11. 11. The Wirtschaftswunder (‘economic miracle’) <ul><li>Rapid economic growth after 1949 </li></ul><ul><li>Reasons for ‘economic miracle’: </li></ul><ul><ul><li>Introduction of the Deutschmark halted inflation. </li></ul></ul><ul><ul><li>US investment through the Marshal Plan ($4.4 million). </li></ul></ul><ul><ul><li>Large, adaptable workforce (partly made up of refugees from Eastern Europe). </li></ul></ul><ul><ul><li>German determination to pull together for the national good – few disputes between labour and capital. </li></ul></ul><ul><ul><li>Germany had fewer burdens on her exchequer than other powers – no overseas commitments, colonial wars etc. </li></ul></ul><ul><ul><li>The Korean War (1950-53) increased demand for industrial goods and removed reluctance to buy German goods – exports boomed. </li></ul></ul><ul><li>Unemployment fell from 1.9 million in 1950 to 200,000 in 1961. </li></ul><ul><li>GNP trebled during the 1950s, annual growth averaged just under 8% </li></ul><ul><li>Gap between rich and poor widened, but standards of living rose across the board – average income for industrial workers rose by 250% between 1950 and 1962. </li></ul>
  12. 12. The Social Market Economy <ul><li>Ludwig Erhard (1897-1977), Economics Minister (1949-63) and Chancellor (1963-66). </li></ul><ul><li>The free market allowed to drive the economy, with minimal state interference. </li></ul><ul><li>The role of the state to pick up the slack left by the market and introduce welfare measures to cancel out the inequalities caused by capitalism. </li></ul><ul><li>General agreement that the state should provide a safety net to make sure that citizens did not fall below a certain standard of living. </li></ul><ul><li>Equalization of Burdens Law (1950): transferred wealth from the well off to provide for those who had lost everything during the war. </li></ul><ul><li>Introduction of 40 hour working week. </li></ul><ul><li>1957: Pensions increased & index-linked so they would keep pace with cost of living. </li></ul>
  13. 13. Dealing with the Nazi Legacy <ul><li>Measures to confront the Nazi past limited in the 1950s. </li></ul><ul><li>Moves to compensate victims of National Socialism, extremist parties banned by the Constitutional Court. </li></ul><ul><li>But many former Nazis in the civil service – Hans Globke, head of the Chancellors Office (1953-1963) had drafted Nazi anti-Semitic legislation in the 1930s. </li></ul><ul><li>The judiciary reluctant to censure sadistic Nazi judges. </li></ul><ul><li>Damaged Germany’s reputation abroad & led to a feeling that the Germans had buried their heads in the sand rather than confronting the legacy of National Socialism. </li></ul>Hans Globke (1898-1973)
  14. 14. Foreign Policy <ul><li>Adenauer’s aims: </li></ul><ul><ul><li>International recognition by integration, Democratisation by Westernisation. </li></ul></ul><ul><ul><li>Reconciliation with France. </li></ul></ul><ul><ul><li>Close relationship with United States – essential for security in bipolar international system (Soviet Threat) </li></ul></ul><ul><li>Aims of the Western Powers: </li></ul><ul><ul><li>Defeat German militarism and idea of revenge by integration. </li></ul></ul><ul><li>Factors which helped rehabilitation: </li></ul><ul><ul><li>Perceived Soviet Threat: especially after 1949 (Soviet Atomic Bomb) – German participation needed, good bargaining position for Adenauer: concessions. </li></ul></ul><ul><ul><li>Korean War (1950-1953). </li></ul></ul>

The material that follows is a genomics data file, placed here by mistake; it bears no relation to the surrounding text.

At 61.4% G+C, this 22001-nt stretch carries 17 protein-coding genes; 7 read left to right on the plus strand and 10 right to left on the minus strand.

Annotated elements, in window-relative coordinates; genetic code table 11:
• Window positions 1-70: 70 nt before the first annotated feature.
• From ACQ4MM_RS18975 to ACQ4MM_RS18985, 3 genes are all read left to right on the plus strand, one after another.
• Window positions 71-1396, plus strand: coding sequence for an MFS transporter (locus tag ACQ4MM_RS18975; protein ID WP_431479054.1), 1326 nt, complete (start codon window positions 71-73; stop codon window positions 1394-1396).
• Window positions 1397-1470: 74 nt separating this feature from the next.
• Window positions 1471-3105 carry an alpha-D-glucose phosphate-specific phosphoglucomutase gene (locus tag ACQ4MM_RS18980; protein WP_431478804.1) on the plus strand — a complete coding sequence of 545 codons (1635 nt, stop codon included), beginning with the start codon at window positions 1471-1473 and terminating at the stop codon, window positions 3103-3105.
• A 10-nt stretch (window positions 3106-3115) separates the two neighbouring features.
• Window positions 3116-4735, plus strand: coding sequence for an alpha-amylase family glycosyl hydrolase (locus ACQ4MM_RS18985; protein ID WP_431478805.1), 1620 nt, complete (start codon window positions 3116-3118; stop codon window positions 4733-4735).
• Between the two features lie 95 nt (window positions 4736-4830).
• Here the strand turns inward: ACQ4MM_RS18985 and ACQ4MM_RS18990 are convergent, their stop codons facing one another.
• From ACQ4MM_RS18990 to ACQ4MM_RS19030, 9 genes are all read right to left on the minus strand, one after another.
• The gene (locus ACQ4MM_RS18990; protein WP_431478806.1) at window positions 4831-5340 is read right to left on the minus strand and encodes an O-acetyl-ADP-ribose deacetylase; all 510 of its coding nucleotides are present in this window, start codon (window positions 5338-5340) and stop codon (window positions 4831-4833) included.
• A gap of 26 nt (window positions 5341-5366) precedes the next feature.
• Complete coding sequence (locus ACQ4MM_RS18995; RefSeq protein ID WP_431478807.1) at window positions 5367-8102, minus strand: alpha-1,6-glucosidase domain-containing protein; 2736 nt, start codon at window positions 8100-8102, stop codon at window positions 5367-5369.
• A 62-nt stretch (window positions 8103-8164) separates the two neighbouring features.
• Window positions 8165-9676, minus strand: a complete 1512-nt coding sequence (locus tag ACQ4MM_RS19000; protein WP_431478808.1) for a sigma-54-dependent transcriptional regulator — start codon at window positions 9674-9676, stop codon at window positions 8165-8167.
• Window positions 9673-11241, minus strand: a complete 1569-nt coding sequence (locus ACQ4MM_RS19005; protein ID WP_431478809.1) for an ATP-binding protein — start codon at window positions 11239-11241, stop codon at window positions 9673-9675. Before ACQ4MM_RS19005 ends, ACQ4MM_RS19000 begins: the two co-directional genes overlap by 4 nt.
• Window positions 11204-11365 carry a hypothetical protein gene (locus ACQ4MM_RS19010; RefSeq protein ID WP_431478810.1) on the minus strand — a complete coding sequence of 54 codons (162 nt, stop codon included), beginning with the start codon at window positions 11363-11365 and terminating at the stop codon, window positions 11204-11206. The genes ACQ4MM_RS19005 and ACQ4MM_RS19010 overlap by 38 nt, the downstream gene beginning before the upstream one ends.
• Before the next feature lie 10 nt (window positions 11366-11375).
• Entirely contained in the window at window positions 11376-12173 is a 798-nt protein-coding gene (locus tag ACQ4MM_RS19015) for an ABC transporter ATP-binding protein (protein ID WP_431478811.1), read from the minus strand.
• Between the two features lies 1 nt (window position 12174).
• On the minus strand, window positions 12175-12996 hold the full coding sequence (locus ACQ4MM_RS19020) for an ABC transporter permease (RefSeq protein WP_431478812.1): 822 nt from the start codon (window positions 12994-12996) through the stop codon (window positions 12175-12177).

15. 15. Foreign Policy <ul><li>1951: Signing (in Paris) of the European Coal and Steel Community (ECSC). </li></ul><ul><li>1952: Signing (in Paris) of the European Defense Community (EDC). The ‘Stalin note’ offering a united neutral Germany. </li></ul><ul><li>1954: Signing of the Paris Agreements. FRG/BRD is invited to join NATO permitting West German rearmament and Italy and the FRG/BRD accede to the Western European Union (WEU). </li></ul><ul><li>1955: Full sovereignty returned to the Federal Republic. </li></ul><ul><li>1957: The Treaty of Rome is signed establishing the European Economic Community. The Saar returns to Germany as a Land (to be followed in 3 years by economic reintegration). </li></ul><ul><li>1963: French-German Friendship Treaty is signed in Paris. </li></ul><ul><li>1969-72: Ostpolitik = attempts to normalize relations between the two German states. </li></ul><ul><li>1972: Basic Treaty – German states agree to develop good relations, settle disputes without force & respect one another’s independence. </li></ul>
  16. 16. Anti-Authoritarianism <ul><li>By the 1960s increasing resistance to the authoritarian social conservatism of the Adenauer era. </li></ul><ul><li>Intellectual opposition – resisted ‘petit-bourgeois’ values of the Adenauer era. </li></ul><ul><li>Materialism – Frankfurt School philosopher Herbert Marcuse warned of late-industrial capitalism creating ‘one-dimensional man’, alienated by consumerism & ‘latent authoritarianism’ of liberal state. </li></ul><ul><li>Generational Conflict – a new generation untainted by Nazism & war growing up – increasingly suspicious of the parental generation. </li></ul>Herbert Marcuse (1898-1979)
  17. 17. Anti-Authoritarianism <ul><li>Opposition to re-armament (‘ ohne mich ’). </li></ul><ul><li>Student Politics: </li></ul><ul><ul><li>Anti-nuclear </li></ul></ul><ul><ul><li>Anti-Vietnam war </li></ul></ul><ul><ul><li>Calls for greater student democracy & reform of universities </li></ul></ul><ul><li>1965-69: Extra-Parliamentary Opposition ( Ausserparlamentarische Opposition , APO) staged protest marches, demonstrations etc. </li></ul><ul><li>1968: demonstrations in German cities. </li></ul>Socialist German Students’ League poster: ‘Everyone’s talking about the weather. Not us.’
  18. 18. Terrorism <ul><li>The Red Army Faction (RAF) or Baader-Meinhof Gang formed by former student radicals frustrated by the failure of the mainstream student movement to change German society. </li></ul><ul><li>Aim to unmask latent authoritarianism of state by provoking police overreaction. </li></ul><ul><li>Targeted symbols of capitalism, such as bankers, as well as former NSDAP members, but also US military. </li></ul><ul><li>Founder generation leaders all in prison by 1972. </li></ul><ul><li>1977: RAF & the Palestinian Liberation Organization hijacking Lufthansa plane in Mogadishu foiled by special forces. </li></ul><ul><li>RAF leadership commit suicide in prison shortly afterwards. </li></ul><ul><li>1972: anti-terrorist laws increase police powers & require job applicants to undergo political scrutiny. </li></ul>
  19. 19. Conclusion <ul><li>The Federal Republic became a stable parliamentary democracy. </li></ul><ul><li>Nevertheless, continuity with the past, particularly under Adenauer. </li></ul><ul><li>Rapid economic recovery leading to prosperity. </li></ul><ul><li>But this brought its own problems: </li></ul><ul><ul><li>Student unrest </li></ul></ul><ul><ul><li>High taxes </li></ul></ul><ul><li>West Germany ‘a viable democracy with a distinctly conservative colouration.’ (Carr) </li></ul>